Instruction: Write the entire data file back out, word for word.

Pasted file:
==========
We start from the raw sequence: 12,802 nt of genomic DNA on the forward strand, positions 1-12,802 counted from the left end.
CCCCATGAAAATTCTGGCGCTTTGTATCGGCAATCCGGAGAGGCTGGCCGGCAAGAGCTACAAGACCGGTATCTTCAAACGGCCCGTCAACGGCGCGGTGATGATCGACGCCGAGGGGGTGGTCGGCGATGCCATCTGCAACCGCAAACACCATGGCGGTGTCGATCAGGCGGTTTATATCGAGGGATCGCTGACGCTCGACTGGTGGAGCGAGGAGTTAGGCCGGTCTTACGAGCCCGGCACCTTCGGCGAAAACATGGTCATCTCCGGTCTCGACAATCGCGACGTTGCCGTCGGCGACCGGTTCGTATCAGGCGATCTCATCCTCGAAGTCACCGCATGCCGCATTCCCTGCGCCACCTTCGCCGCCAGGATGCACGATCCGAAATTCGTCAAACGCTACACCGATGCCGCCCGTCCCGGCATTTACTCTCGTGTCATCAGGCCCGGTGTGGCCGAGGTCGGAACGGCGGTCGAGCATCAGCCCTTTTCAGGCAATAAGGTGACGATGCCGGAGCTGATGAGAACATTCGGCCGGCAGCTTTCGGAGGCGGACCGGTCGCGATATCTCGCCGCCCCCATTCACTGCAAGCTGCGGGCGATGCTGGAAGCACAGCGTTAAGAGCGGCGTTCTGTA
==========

We start from the raw sequence: 12,802 nt of genomic DNA on the forward strand, positions 1-12,802 counted from the left end.
CCCCATGAAAATTCTGGCGCTTTGTATCGGCAATCCGGAGAGGCTGGCCGGCAAGAGCTACAAGACCGGTATCTTCAAACGGCCCGTCAACGGCGCGGTGATGATCGACGCCGAGGGGGTGGTCGGCGATGCCATCTGCAACCGCAAACACCATGGCGGTGTCGATCAGGCGGTTTATATCGAGGGATCGCTGACGCTCGACTGGTGGAGCGAGGAGTTAGGCCGGTCTTACGAGCCCGGCACCTTCGGCGAAAACATGGTCATCTCCGGTCTCGACAATCGCGACGTTGCCGTCGGCGACCGGTTCGTATCAGGCGATCTCATCCTCGAAGTCACCGCATGCCGCATTCCCTGCGCCACCTTCGCCGCCAGGATGCACGATCCGAAATTCGTCAAACGCTACACCGATGCCGCCCGTCCCGGCATTTACTCTCGTGTCATCAGGCCCGGTGTGGCCGAGGTCGGAACGGCGGTCGAGCATCAGCCCTTTTCAGGCAATAAGGTGACGATGCCGGAGCTGATGAGAACATTCGGCCGGCAGCTTTCGGAGGCGGACCGGTCGCGATATCTCGCCGCCCCCATTCACTGCAAGCTGCGGGCGATGCTGGAAGCACAGCGTTAAGAGCGGCGTTCTGTA